Of course, Three Hopes also puts a heavy emphasis on its story. Cutscenes are just as frequent and lengthy as they were in Three Houses, and the plot shares many of its predecessors’ strengths and weaknesses. The cast of Three Houses is one of my favorite casts in the entire franchise, and the rich lore and worldbuilding of Fódlan is taken advantage of to craft a narrative with epic military stakes and dramatic political intrigue. In many ways I actually like Three Hopes’ story better than Three Houses because I found the progression of the war and each strategy being executed by each faction much more interesting and easy to follow this time around.
Sadly, much like Three Houses, Three Hopes fails to stick the landing on its story in many big ways, and massive plot threads are given hasty, unsatisfying resolutions or abandoned altogether. I should note that I only played one of the game’s three routes, Scarlet Blaze—and just that one playthrough took me over sixty hours—so your mileage may vary on other routes. But after a solid fifty-five hours loving the game, the last ten or so left me scratching my head and thinking “wait, that’s it?” Even fewer of the game’s plot threads are resolved if you happen to miss the optional ‘true ending chapters’, and it is very easy to miss them, so you might want to spoil yourself on how exactly to unlock those chapters.
The final big question of Three Hopes is how it runs on Switch. Musou games on Switch have had pretty inconsistent performance on Nintendo’s handheld; the multiplatform Persona 5 Strikers managed a mostly stable 30fps on Switch, but Age of Calamity struggled to hit its 30fps cap. Three Hopes targets an ambitious 60fps, though the word “targets” is doing some heavy lifting there. UI elements and menus consistently hit that full 60fps number, running buttery smooth. Of course those menus aren’t really what you’re here for, and reality can often be disappointing. During battle you’ll often see the framerate hover roughly around 30fps. The exact framerate can vary pretty wildly between ranges around 35 and 25fps, but there are predictably some pretty big drops when the action starts to get intense. Flashy special moves will cause the framerate to take a big hit as low as 20fps, although some moments that feel like they should cause even bigger drops are more stable, managing to hold pretty close to 30.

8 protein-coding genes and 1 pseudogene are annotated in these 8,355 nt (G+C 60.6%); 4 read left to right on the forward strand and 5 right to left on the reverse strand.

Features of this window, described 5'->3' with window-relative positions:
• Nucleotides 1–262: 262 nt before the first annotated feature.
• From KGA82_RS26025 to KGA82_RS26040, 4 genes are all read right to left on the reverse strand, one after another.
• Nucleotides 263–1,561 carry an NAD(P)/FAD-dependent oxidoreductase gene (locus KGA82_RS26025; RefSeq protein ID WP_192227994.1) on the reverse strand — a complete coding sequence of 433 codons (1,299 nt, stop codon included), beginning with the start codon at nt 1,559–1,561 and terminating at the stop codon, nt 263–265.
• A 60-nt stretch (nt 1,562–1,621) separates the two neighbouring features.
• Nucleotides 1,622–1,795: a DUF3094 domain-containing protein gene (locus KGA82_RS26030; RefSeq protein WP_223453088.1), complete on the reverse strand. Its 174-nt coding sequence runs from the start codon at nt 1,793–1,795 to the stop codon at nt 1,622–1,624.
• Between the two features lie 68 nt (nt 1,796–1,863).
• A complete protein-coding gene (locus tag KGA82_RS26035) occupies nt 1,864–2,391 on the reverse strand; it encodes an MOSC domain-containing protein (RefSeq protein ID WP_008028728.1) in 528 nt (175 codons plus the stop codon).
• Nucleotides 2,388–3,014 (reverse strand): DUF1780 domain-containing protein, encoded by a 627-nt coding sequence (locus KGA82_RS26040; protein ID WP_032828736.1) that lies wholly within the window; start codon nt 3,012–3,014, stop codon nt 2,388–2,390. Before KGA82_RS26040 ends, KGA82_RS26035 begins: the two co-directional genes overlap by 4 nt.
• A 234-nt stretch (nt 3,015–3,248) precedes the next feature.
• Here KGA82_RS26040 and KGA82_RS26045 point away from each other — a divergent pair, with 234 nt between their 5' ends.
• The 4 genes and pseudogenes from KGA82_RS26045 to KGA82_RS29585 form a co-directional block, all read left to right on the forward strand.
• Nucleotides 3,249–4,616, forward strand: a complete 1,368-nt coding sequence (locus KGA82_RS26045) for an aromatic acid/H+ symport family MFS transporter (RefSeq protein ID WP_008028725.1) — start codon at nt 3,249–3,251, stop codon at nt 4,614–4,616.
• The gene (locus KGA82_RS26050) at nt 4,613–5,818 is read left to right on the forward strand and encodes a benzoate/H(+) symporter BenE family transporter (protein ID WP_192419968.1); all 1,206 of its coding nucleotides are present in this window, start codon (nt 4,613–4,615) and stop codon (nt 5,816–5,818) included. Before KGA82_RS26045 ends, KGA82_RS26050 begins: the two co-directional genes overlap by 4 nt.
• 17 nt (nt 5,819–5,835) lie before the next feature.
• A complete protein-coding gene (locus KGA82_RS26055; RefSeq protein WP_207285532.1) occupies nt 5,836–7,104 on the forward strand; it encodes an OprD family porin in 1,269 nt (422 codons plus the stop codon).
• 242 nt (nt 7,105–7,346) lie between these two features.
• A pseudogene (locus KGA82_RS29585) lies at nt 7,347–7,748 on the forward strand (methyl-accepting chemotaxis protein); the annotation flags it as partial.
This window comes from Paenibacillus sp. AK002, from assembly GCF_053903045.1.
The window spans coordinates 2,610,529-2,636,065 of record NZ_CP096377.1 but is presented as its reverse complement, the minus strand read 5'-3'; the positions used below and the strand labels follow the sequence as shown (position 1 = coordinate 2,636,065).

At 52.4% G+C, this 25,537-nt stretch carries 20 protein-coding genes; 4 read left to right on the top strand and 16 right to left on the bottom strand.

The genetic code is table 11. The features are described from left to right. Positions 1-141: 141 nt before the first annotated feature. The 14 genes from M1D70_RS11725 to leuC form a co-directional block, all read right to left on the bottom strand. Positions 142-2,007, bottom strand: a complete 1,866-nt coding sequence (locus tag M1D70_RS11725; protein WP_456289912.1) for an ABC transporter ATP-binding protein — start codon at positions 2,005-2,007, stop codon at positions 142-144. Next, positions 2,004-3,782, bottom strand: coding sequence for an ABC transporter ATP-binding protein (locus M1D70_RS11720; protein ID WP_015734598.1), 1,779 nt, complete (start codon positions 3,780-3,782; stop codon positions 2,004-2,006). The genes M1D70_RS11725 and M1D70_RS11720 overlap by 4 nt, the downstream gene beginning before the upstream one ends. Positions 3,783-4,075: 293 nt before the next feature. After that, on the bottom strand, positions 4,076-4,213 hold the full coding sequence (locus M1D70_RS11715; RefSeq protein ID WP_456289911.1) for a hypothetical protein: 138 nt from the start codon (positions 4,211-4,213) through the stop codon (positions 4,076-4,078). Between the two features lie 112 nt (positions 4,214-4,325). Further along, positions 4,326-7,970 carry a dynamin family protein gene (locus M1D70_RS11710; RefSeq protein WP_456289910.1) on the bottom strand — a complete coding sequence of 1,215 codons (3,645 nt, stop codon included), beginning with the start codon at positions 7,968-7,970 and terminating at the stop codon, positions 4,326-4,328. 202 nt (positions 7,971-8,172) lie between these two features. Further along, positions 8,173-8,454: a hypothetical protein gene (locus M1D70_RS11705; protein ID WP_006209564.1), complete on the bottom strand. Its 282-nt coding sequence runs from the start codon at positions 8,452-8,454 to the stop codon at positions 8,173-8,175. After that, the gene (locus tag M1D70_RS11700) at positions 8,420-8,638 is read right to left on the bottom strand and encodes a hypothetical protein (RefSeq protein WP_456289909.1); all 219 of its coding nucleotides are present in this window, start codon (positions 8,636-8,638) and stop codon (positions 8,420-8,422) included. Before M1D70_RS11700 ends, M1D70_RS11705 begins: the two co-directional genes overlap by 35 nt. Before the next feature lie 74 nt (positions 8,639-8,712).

The game occasionally manages to reach heights of around 40fps when very few characters are on screen, and at one point when the camera was zoomed in to a single character model with no one else in sight, I managed to spot the game running at a record high of 50! Wow!
Although the game technically runs better than Age of Calamity, which struggled to reach its hard cap of 30fps, the uncapped framerate can make things feel even worse in Three Hopes. Though it may have a higher average framerate, the drops are often much bigger, and a 30fps cap would’ve helped to alleviate this. If you want to find a bright side, I guess the uncapped framerate will help this game a lot if a Switch Pro ever ends up being real, but until that day comes we’ll only be able to dream of seeing this game run at a full 60fps.
At the end of the day, Fire Emblem Warriors: Three Hopes met my expectations, though after the stellar first impression from its demo covering the first four chapters I did make the mistake of hoping for more. The sheer scale and depth of this game’s commitment to matching Three Houses’ style and structure made for a very pleasant surprise that sadly made it even more disappointing when the ending fell as flat as it did. Almost overnight I went from not being able to get enough of the game to wondering if I had it in me to play even one more of the game’s three story routes. Three Hopes is a must play for diehard fans of both Fire Emblem and Dynasty Warriors alike, but I almost wish that it had committed less to the scale of its story so that its poor final hours weren’t so much of a bitter pill to swallow.